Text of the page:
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TRAFFIC to help Africa fight illegal wildlife trade

traffic to help africa fight illegal wildlife trade
Whiterhino

EMILY TIAN

A NON-GOVERNMENTAL organisation fighting wildlife trafficking, TRAFFIC, has signed an agreement with the African Union (AU) to help the continent combat illegal wildlife trade and support development.

The agreement came about after several years of negotiations between the two organisations, TRAFFIC’s head of communications, Melissa Matthews, told the Organised Crime and Corruption Reporting Project in an email last Wednesday.

The deal was signed by ambassador Josefa Sacko, who is the commissioner for rural economy and agriculture of the African Union Commission, and Steven Broad, TRAFFIC’s executive director, who said the document is a “promising and welcome step” towards sustainable wildlife trade on the continent.

The African Union is a continental body consisting of the 55 member states that make up the African continent.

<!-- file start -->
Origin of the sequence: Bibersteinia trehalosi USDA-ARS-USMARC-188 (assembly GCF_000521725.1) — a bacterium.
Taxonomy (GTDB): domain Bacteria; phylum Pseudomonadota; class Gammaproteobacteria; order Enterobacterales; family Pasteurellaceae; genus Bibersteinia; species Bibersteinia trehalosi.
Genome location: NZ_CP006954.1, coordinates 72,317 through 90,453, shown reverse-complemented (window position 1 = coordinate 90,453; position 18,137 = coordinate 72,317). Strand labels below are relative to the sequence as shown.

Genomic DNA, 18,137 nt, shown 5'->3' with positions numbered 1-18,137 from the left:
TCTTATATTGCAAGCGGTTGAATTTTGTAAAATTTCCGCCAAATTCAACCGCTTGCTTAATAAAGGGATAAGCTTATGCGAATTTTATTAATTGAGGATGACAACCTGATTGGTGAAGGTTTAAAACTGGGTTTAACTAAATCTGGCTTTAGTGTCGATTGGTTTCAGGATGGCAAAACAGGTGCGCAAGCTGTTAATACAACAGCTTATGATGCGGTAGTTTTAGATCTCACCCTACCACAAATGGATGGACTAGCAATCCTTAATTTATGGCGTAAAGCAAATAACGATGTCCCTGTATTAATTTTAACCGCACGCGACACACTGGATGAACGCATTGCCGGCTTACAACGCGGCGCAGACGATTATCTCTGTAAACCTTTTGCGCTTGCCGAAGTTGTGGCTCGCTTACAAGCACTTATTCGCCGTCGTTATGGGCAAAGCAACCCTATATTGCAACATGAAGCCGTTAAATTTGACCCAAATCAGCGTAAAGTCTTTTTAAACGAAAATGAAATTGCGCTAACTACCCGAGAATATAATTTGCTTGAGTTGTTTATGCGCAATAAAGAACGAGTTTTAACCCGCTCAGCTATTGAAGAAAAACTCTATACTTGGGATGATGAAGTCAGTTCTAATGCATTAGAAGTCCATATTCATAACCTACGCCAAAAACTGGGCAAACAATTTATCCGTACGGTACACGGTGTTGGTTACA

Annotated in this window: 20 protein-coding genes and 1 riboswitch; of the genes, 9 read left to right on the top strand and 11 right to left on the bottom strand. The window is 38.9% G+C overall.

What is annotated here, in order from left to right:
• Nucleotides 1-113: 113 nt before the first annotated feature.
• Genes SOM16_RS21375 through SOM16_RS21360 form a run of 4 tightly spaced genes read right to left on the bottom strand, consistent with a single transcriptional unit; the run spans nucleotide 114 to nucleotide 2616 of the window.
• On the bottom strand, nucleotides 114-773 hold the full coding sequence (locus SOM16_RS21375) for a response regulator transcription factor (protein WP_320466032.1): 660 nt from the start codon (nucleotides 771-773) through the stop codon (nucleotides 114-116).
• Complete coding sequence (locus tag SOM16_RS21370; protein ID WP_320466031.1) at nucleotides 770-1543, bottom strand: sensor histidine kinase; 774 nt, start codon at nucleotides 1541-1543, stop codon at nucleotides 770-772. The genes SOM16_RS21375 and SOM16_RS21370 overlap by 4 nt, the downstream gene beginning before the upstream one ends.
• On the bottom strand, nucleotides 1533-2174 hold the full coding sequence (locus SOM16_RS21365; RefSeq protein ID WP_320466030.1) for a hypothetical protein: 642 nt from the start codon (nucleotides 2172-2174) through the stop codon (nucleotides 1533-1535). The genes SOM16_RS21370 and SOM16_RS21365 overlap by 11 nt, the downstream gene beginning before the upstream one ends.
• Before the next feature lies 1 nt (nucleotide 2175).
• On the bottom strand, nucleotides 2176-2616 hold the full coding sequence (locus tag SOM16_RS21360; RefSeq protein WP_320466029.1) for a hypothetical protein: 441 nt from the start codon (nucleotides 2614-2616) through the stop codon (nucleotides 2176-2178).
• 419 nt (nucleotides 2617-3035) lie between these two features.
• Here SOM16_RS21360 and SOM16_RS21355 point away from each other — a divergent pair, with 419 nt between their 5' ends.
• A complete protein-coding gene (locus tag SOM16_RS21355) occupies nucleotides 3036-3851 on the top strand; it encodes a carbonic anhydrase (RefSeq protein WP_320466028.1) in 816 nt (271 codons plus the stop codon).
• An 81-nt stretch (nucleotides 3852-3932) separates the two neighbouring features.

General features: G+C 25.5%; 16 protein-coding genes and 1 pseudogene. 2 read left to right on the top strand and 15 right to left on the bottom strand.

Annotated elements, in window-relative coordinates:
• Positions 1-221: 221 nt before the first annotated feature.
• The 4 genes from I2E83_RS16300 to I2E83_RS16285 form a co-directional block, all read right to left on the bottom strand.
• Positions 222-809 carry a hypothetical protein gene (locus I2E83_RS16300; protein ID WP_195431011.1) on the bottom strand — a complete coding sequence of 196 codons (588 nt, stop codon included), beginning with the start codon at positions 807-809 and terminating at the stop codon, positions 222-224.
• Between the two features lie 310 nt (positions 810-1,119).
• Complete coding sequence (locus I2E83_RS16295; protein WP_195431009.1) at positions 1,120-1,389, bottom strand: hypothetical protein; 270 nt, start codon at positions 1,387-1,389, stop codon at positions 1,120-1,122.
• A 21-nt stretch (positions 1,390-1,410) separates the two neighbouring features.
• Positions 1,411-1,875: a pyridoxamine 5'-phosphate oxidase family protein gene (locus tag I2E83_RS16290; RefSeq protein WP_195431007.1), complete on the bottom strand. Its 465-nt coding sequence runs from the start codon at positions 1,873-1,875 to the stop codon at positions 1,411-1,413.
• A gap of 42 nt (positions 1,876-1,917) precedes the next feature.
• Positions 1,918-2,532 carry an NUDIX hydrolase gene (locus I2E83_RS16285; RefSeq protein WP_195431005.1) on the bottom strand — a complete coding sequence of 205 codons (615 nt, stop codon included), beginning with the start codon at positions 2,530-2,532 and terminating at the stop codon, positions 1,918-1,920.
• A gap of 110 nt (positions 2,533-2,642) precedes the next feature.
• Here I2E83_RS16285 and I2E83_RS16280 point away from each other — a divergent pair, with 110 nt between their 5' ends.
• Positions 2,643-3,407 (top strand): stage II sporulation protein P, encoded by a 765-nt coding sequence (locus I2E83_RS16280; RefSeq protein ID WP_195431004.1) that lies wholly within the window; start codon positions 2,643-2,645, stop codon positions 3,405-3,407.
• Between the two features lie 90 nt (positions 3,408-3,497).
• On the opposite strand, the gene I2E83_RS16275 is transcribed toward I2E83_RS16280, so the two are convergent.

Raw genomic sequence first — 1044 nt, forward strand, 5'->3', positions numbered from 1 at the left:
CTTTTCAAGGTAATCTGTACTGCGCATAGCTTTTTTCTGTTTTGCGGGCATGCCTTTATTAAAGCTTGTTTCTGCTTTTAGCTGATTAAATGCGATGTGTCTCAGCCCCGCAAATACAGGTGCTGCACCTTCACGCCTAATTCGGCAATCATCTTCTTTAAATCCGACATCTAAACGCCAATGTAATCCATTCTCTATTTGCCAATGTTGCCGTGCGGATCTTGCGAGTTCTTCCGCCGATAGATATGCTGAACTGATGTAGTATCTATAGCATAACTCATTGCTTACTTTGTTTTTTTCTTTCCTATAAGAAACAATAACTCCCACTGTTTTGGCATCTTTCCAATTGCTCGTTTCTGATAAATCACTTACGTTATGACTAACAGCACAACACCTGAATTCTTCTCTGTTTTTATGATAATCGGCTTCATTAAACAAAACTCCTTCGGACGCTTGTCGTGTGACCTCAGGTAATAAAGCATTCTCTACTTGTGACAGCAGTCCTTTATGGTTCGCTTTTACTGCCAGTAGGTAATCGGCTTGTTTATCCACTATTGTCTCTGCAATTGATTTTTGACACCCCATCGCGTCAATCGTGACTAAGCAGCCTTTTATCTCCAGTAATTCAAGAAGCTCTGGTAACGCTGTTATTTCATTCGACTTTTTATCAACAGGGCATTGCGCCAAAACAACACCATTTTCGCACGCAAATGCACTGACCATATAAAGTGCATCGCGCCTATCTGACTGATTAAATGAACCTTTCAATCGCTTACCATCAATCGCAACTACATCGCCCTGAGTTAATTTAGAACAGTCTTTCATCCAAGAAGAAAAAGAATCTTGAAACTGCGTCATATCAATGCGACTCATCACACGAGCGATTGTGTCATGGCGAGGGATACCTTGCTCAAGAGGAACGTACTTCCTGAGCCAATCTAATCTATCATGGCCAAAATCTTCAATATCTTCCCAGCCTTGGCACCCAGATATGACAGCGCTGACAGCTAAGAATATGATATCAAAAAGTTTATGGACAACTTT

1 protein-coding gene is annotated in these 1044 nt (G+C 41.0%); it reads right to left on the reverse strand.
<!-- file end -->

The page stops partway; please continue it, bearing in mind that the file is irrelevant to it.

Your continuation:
Organised crime syndicates with access to high-tech tracking devices and weapons are responsible for most wildlife poaching in Africa.

Illegal wildlife trade in animals such as rhinos and elephants has long been of major concern for conservationists.

TRAFFIC’s technical support and policy experience will help the AU “keep the use and trade of wild harvested flora and fauna at legal and sustainable levels”, and “combat any illegal trade and overexploitation threatening our biodiversity”, Sacko said.

Under the agreement, TRAFFIC will help support environmental protection and wildlife management efforts throughout Africa, as well as serve as a framework in the fight against illegal exploitation and trade.

In particular, TRAFFIC will help the AU Commission implement the Green Recovery Action Plan, a five-year plan launched last month that maps out a strategy to improve climate resilience and recovery from the Covid-19 pandemic with sustainability and renewable energy goals at the fore.

The wildlife conservation organisation has also signed on to help the AU and its member states prepare for multinational summits, like the Convention on Biological Diversity, and the Convention on International Trade in Endangered Species of Wild Fauna and Flora, which often set critical environmental protection goals.

* Organised Crime and Corruption Reporting Project

Source: DreamAfrica LIVE (A DreamGalaxy Trusted Brand)